Borders - Borderlands - Boundaries

Borders - Borderlands - Boundaries

Virginie Mamadouh

Linguistic similarities and differences produce social boundaries. Some boundaries are more important than others. State borders, which are primarily politically constructed territorial boundaries, are particularly important because the modern state has developed into the hegemonic political institution exercising its internal and external sovereignty. Territorial modern states have also regulated linguistic practices in their bounded territory, and linguistic characteristics have often been used as key markers to mobilize people as a nation within an existing state or alternatively to secede from an existing state and establish a separate state. As a result, state borders often coincide with linguistic boundaries and they reinforce each other. In multilingual states, language arrangements are often territorial, delimitating juxtaposed monolingual regions. In those cases administrative borders might reinforce linguistic boundaries.
Geographers traditionally distinguish between subsequent, antecedent, and superimposed boundaries. In the first case, the boundary has been drawn after a population established itself. It follows an existing cultural (linguistic) divide. In the second case the state boundary has been drawn first and different groups (i.e. people sharing similar cultural features like a language) settled later at the different sides of the boundary. In the third case, the state boundary has been established later and crossed existing patterns.
In Europe we find extremely old state boundaries (Portugal/Spain, Spain/France) and extremely recent ones (Kosovo/Serbia). Some states have been established as a response to national territorial claims based on national and linguistic identities: for example Slovenia, Slovakia or Kosovo. In other cases, linguistic boundaries followed old political boundaries: the limes of the Roman Empire as boundaries between Germanic and Romance languages. Yet in more numerous cases, state boundaries have been drawn across existing linguistic communities, and subsequent processes of state formation and nation building have either homogenized linguistically and culturally the population of the state or created ethnic minorities. European borderlands vary greatly linguistically (Knippenberg & Marcusse 1999).
Some state boundaries are clear cut linguistic boundaries (Spain/Portugal, although this is not true if Galician is conceived as a variant of Portuguese); others typically separate linguistic minorities from the main state where the language is spoken (for example Slovenian speakers in Italy and Austria, Hungarian speakers in Transylvania, German speakers in Poland and the Czech Republic), Finnish Speakers in Northern Sweden, Swedish speakers on the Åland islands and in Southern Finland, or linguistic minorities in both states (Basque speakers in Spain and France, Catalan speakers in the same two countries).
Finally some state boundaries separate states sharing the same language (like Austria and Germany, Belgium and France, Belgium and the Netherlands), while strongly institutionalized territorial linguistic boundaries (like the one between Flanders and Wallonia or the one between Southern and Northern Cyprus) are no established (official) state boundaries.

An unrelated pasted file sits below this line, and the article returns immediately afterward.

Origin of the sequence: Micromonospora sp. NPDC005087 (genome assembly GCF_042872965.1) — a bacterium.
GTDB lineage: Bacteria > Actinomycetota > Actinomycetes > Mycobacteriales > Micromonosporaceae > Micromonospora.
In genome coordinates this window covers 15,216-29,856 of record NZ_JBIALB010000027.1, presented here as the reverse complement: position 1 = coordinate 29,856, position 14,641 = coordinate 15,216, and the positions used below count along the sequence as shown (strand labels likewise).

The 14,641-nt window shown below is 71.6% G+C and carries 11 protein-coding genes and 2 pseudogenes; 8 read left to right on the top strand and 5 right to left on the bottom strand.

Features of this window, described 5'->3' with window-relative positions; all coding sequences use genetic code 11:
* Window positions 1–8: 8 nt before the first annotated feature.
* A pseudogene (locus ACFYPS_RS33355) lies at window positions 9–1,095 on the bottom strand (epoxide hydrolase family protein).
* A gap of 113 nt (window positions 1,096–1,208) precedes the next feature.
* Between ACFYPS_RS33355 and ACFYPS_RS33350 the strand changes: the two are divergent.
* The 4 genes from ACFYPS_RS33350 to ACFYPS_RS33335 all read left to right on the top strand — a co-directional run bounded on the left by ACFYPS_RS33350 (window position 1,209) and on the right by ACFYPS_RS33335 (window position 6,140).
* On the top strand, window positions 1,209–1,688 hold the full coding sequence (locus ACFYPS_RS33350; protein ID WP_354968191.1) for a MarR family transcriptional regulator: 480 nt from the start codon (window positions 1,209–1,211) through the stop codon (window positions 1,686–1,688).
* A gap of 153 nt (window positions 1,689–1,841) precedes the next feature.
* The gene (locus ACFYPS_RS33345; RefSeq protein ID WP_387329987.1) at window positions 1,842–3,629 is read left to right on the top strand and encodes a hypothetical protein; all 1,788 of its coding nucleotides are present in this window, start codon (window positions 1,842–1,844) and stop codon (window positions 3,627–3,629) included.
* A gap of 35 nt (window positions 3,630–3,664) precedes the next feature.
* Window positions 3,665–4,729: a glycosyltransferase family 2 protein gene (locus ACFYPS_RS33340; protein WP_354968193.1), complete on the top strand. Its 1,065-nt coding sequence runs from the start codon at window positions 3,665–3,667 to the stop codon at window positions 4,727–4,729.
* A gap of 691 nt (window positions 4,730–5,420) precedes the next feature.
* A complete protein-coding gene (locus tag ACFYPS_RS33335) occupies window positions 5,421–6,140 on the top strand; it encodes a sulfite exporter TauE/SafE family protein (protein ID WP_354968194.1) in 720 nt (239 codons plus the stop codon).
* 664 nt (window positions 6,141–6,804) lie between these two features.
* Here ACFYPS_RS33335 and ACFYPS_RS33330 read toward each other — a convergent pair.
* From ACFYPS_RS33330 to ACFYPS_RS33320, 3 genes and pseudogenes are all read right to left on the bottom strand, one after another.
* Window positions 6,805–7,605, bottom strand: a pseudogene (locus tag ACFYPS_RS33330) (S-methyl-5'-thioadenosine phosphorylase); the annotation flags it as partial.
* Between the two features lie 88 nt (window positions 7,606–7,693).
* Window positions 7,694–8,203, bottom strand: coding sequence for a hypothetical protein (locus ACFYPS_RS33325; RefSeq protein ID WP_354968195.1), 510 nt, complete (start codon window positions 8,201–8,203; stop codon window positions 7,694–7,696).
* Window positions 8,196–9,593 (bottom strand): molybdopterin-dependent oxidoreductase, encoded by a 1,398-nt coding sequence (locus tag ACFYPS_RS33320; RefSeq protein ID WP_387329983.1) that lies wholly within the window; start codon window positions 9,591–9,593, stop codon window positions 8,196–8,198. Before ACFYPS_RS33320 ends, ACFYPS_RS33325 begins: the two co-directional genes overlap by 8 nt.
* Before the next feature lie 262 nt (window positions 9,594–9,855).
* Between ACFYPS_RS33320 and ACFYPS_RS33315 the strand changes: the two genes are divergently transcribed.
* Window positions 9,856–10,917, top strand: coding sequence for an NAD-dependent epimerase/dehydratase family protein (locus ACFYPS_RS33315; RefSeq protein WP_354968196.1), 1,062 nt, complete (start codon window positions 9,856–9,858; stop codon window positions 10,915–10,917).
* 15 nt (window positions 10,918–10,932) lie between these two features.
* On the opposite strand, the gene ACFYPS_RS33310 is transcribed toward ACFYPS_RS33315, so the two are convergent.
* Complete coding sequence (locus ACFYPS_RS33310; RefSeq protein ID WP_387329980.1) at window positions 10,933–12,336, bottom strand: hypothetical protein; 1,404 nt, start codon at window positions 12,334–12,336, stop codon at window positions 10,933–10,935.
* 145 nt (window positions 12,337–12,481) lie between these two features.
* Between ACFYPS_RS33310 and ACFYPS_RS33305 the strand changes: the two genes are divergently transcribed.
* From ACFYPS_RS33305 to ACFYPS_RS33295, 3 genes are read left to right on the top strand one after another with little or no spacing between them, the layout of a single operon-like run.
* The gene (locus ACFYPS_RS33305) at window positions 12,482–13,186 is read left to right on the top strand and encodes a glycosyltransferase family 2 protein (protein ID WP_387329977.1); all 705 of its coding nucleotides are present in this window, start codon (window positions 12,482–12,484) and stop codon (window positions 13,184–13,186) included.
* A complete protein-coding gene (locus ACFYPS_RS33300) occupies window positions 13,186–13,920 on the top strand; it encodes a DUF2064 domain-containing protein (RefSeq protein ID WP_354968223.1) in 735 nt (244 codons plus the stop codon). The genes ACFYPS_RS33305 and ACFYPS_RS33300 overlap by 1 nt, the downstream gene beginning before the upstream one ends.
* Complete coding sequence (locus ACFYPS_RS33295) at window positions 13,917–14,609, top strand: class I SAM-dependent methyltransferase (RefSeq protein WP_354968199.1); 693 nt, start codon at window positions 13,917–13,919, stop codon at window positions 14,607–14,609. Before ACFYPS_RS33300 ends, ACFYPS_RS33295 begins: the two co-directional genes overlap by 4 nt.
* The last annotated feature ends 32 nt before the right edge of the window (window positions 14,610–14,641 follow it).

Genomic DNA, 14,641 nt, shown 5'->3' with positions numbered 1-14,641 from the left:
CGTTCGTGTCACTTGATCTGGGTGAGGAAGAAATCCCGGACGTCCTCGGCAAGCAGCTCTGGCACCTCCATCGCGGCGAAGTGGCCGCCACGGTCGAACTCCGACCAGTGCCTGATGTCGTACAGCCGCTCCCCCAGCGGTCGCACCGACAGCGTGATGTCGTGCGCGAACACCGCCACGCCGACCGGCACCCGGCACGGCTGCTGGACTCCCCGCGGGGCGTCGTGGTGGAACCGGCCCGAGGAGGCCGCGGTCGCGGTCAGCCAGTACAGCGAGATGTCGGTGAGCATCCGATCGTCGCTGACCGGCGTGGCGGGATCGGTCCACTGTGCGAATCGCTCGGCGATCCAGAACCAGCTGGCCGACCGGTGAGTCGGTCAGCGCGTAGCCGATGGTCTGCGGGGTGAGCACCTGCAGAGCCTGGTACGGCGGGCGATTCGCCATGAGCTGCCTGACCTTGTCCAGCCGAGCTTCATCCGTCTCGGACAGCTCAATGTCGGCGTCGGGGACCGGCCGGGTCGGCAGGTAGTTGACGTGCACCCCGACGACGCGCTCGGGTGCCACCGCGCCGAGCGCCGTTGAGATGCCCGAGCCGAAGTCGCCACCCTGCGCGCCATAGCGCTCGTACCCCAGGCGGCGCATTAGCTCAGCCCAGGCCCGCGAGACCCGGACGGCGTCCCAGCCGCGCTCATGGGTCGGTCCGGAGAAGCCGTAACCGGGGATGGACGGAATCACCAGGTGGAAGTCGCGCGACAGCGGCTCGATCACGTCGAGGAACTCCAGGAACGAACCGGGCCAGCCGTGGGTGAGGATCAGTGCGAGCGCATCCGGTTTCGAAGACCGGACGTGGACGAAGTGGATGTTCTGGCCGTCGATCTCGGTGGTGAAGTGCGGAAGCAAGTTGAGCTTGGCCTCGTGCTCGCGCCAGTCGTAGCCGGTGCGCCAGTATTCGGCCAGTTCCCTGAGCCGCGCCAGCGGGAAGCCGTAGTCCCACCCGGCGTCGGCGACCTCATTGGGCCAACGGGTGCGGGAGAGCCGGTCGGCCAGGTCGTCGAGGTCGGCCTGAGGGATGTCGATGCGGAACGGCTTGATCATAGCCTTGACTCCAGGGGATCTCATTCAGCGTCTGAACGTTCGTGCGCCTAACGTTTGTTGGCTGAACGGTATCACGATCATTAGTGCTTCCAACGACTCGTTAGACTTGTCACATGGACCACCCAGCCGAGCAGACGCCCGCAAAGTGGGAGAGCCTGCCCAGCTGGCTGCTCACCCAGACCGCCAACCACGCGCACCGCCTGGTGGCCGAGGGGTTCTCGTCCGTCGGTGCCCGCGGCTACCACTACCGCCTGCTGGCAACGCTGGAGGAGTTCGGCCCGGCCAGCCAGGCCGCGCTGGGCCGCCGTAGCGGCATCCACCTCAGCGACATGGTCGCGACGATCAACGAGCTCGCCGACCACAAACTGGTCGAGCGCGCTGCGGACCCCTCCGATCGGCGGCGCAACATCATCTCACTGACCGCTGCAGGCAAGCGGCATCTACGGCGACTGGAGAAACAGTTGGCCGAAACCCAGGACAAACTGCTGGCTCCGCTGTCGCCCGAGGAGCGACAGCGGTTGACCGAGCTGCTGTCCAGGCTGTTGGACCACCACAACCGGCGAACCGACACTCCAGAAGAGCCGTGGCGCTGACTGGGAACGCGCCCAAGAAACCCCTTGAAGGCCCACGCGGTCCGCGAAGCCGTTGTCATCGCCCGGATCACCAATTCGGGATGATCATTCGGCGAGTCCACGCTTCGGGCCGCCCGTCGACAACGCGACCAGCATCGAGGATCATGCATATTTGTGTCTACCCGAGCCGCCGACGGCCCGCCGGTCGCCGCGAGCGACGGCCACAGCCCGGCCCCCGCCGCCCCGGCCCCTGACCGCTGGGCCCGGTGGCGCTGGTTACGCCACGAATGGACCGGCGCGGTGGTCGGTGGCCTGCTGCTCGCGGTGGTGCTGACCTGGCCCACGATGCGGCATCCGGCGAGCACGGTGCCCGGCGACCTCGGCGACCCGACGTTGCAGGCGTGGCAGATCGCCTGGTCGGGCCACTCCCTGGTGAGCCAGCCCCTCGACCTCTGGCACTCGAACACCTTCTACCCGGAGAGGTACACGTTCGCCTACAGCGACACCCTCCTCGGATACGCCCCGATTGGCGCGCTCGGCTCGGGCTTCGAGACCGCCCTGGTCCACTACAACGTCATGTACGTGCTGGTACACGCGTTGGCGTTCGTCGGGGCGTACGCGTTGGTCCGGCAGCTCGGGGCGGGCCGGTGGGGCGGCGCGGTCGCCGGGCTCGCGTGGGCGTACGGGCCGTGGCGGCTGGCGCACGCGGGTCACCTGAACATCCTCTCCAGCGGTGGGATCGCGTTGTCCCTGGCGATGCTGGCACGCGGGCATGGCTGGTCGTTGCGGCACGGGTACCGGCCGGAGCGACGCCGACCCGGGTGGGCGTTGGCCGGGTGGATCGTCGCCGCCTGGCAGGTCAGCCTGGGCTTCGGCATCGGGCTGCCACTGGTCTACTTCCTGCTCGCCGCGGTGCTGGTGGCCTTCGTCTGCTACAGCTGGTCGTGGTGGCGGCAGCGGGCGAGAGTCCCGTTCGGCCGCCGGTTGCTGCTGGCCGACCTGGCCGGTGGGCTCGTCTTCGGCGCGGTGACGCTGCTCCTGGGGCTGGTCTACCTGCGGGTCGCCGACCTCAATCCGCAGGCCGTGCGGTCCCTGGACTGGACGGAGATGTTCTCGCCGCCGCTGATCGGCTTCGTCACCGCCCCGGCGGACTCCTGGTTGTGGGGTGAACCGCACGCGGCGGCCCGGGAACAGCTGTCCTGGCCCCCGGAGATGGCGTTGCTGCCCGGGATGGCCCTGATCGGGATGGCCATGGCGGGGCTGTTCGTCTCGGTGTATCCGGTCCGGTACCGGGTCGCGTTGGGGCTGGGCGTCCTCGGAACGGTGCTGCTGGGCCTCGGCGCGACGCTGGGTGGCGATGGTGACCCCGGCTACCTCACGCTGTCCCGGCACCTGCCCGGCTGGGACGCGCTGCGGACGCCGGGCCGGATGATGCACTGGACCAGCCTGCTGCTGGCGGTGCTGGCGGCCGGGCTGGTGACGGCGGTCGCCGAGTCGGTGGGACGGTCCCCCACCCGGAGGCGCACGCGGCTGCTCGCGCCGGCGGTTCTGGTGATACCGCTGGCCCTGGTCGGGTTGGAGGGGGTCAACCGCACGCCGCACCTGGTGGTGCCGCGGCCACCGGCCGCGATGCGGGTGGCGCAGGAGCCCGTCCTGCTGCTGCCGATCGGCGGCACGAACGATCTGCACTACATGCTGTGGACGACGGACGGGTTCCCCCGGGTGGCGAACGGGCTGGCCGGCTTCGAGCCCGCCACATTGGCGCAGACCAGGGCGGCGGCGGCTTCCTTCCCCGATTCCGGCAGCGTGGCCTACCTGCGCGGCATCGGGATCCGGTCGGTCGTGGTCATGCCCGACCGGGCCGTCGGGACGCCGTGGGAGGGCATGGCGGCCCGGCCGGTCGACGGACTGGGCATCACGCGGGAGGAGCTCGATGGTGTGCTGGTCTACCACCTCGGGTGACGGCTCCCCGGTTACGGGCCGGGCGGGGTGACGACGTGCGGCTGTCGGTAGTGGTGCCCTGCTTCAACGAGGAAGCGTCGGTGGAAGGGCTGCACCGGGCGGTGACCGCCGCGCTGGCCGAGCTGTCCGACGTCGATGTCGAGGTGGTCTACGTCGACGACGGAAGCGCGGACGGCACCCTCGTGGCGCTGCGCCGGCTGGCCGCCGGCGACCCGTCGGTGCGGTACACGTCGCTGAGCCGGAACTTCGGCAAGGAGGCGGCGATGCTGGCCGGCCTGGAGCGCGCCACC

Both Europeanization and globalization have dramatically transformed the role of state borders. The European integration project aims at removing barriers to communication and mobility at the borders between Member States. By definition, globalization processes implies the intensification of (long distance) cross-border relations. In this context, linguistic similarities between groups on both sides of an existing state border can be instrumental in fostering cross- border encounters and initiatives.
Nevertheless, different institutional experiences may have created or expand differences in vocabulary, syntax, and pragmatics, between linguistic groups at both sides of the border and have generated asymmetrical power relations (for an extreme example see Stevenson 2002 for the impact of the division and the reunification of Germany on the German language). In other cases new states magnify small differences between language varieties to establish their national language (for example Norwegian standards versus Danish, and more recently efforts to accentuate and systematise the differences between Serbian, Croatian, Bosnian and Montenegrin).
Geographers generally distinguish between borderlands according to the degree to which each borderland is integrated in its state territory and the degree to which both sides of the border are integrated with each others. The ideal embodied by the European integration project and more specifically the European Union is that of fully integrated borderlands. The Interreg programme of the European Commission does support this specific kind of cross-border integration and also impact on borderlands linked by a common language.
Finally both Europeanization and globalization have also stimulated international migration making linguistic superdiversity a key characteristic of contemporary urban regions and creating linguistic boundaries inside cities (sometimes linked to micro-territories dominated by a specific linguistic group) and transforming them in linguistic borderlands where similar communication strategies might be deployed as in communication crossing state borders.
Knippenberg, H. and Markusse, J., editors 1999, Nationalising and denationalising European border regions, 1800-2000, Views from geography and history. Dordrecht: Kluwer Academic Publishers.
Stevenson, P. 2002, Language and German disunity: A sociolinguistic history of East and West in Germany, 1945-2000 Oxford: Oxford University Press.
Amsterdam, June 2011


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